the original work done by the Wright Brothers.
You can use a computer simulator
of the Wright tunnel to find out how it
(1900 - 1905) - Developed
Test Pilot Skills
Besides being airplane designers, and test
engineers, the Wright Brothers were the first pilots of a
heavier than air, powered aircraft.
They developed their piloting
skills by making over 1000 flights on a series of
at Kitty Hawk between 1900 and 1902. At the time of
their first powered flight, the brothers were the most experienced
pilots in the world. From 1903 to 1905, they continued to perfect
their piloting skills on a series of powered
Today, NASA test pilots at the Dryden Flight
Research Center continue the pioneering work of the Wright Brothers.
(1903 - 1920's) - Developed
The Wright Brothers were the first to fly a
heavier than air machine. This required the development of two other
pieces of technology; a light weight
and the propellers
to push the aircraft through the air.
The brothers based their engine
design on an early internal combustion
for an automobile.
The thin, high speed propellers which they designed were based on
tests and were unlike any other propellers being used at that time.
While the design of the airframe of the Wright aircraft remained
nearly the same for years, the brothers continually improved and
upgraded their engine design. Between 1903 and 1913 the engine power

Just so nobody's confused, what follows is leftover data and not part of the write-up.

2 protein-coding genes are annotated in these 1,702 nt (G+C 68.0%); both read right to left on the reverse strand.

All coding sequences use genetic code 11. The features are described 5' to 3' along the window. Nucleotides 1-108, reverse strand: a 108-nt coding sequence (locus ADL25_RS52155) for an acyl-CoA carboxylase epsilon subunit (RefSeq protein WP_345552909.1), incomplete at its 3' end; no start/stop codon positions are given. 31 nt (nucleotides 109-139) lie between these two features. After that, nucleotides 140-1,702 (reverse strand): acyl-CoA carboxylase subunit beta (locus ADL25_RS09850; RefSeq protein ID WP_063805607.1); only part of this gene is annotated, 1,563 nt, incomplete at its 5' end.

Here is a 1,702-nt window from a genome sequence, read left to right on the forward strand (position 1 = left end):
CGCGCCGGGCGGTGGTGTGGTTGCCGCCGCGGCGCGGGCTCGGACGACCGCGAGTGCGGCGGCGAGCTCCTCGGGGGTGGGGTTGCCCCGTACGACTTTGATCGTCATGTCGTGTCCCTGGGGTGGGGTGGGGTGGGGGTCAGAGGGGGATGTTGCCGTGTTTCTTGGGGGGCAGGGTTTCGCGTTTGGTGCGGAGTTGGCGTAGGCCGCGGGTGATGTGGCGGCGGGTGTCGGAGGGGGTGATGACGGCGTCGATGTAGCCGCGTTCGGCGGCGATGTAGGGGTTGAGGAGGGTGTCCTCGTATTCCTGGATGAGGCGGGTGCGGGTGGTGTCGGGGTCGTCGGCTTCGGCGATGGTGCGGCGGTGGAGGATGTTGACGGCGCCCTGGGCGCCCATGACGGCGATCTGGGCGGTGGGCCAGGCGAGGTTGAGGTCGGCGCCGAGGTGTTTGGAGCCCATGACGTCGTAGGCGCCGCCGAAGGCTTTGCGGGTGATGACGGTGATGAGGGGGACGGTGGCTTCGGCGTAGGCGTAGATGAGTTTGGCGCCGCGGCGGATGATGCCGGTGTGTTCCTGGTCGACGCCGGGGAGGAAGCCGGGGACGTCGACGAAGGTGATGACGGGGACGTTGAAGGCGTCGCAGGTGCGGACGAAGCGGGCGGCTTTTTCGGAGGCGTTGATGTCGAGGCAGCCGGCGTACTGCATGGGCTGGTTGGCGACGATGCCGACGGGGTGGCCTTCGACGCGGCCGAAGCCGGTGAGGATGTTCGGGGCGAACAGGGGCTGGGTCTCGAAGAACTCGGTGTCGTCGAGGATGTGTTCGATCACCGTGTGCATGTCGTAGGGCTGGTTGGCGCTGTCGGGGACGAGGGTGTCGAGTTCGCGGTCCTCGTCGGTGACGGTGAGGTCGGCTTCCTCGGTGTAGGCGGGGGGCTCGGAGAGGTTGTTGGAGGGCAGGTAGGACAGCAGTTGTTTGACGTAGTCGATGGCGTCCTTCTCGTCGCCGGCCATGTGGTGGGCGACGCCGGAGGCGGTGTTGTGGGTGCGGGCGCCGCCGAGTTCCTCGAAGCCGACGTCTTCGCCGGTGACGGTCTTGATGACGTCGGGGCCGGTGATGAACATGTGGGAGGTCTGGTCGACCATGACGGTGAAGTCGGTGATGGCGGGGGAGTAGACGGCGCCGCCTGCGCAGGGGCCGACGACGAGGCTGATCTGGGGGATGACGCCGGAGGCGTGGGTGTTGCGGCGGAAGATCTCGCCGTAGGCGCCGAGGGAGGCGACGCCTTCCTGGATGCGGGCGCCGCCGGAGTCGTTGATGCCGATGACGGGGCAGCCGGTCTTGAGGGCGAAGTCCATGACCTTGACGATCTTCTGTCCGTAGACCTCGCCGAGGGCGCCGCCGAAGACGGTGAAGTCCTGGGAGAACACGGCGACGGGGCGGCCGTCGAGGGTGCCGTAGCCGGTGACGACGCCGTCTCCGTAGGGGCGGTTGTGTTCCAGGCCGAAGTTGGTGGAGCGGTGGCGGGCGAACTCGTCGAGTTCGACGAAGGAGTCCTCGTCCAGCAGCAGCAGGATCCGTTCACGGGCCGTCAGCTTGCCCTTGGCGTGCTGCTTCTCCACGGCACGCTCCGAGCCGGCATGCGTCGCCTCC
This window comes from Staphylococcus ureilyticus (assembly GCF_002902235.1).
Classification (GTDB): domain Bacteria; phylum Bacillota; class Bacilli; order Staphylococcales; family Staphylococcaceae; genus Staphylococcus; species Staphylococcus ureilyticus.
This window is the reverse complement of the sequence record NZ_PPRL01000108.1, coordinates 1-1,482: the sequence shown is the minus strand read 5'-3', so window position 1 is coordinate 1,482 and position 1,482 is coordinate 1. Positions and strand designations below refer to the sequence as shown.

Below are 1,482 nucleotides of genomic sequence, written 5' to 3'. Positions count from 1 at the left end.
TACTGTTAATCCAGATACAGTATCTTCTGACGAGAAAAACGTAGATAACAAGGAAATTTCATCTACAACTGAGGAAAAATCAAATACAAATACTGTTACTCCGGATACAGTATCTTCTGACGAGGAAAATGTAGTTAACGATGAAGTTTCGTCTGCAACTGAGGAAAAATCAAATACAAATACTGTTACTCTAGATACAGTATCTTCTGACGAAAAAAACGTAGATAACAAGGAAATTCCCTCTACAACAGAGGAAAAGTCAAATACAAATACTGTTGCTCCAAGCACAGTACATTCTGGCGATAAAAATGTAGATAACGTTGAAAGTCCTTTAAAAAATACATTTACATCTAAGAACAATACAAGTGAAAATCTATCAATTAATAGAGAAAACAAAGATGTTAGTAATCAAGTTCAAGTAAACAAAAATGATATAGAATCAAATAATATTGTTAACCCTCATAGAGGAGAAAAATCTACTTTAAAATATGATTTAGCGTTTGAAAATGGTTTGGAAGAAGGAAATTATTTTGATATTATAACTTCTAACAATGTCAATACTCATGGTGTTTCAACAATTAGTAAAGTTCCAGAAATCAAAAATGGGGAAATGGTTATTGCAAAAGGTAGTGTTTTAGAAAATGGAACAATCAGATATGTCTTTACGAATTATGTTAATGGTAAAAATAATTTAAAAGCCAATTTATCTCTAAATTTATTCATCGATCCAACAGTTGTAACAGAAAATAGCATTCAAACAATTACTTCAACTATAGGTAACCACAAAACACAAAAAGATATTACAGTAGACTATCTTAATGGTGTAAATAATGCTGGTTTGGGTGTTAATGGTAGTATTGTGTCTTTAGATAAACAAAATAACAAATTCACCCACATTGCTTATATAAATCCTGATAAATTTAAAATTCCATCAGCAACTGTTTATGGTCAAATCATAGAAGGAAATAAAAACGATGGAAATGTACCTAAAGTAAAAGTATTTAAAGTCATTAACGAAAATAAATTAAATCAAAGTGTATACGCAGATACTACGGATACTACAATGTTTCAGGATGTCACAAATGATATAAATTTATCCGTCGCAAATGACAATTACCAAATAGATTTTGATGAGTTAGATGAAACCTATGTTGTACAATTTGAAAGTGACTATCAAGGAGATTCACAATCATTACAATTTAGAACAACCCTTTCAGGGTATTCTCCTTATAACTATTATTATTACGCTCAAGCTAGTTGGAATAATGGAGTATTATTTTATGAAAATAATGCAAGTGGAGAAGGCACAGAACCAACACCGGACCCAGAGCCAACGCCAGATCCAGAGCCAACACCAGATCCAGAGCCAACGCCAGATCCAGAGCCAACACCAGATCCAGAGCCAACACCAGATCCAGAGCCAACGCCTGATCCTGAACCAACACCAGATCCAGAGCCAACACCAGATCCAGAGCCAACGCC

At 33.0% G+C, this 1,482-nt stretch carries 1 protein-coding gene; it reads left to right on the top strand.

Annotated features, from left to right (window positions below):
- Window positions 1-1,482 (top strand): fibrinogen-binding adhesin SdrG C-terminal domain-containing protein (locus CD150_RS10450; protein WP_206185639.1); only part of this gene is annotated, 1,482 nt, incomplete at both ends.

increased from 12 horsepower to nearly 75 horsepower.
Today, NASA continues to perfect aircraft engines
and develop new methods for aircraft propulsion at the Glenn Research
(December 17, 1903) - The
The Wright Brothers were the first to fly a
controllable self-propelled, heavier than air machine
on December 17, 1903. A variety of activities and broadcasts will
celebrate this historic event.
(1904 - 1907) - Flight
It is important to note that the four flights of
1903 were only a chapter in the story of flight. The longest flight lasted
less than a minute and did not include any maneuvers.
continued to perfect their machine with a series of aircraft
built between 1903 and 1905. They moved their flight testing from
Kitty Hawk to their home town of Dayton, Ohio and flew their new
aircraft at Huffman's Field on the edge of town. With new, more
powerful aircraft, they were able to stay aloft for up to a half
hour, to fly figure eights, and to even take passengers up for a
ride. The age of the airplane had arrived.
Today, NASA Aeronautics Programs continue to
develop new ideas to improve aircraft performance and operation.
(1904 - Beyond) - Pushing
After the successful development of the first
airplane, the Wright Brothers continued to be involved in aerospace
technology. Orville was one of the original members of the National
Advisory Council on Aeronautics (NACA) which is the parent organization
of the current NASA.
In the spirit of the Wright Brothers, NASA
is attempting to use aeronautics technology to provide affordable
access to space. Lead by the Marshall Space Flight Center, this
aero-space initiative looks forward to the day when space travel
becomes as routine as air travel is today.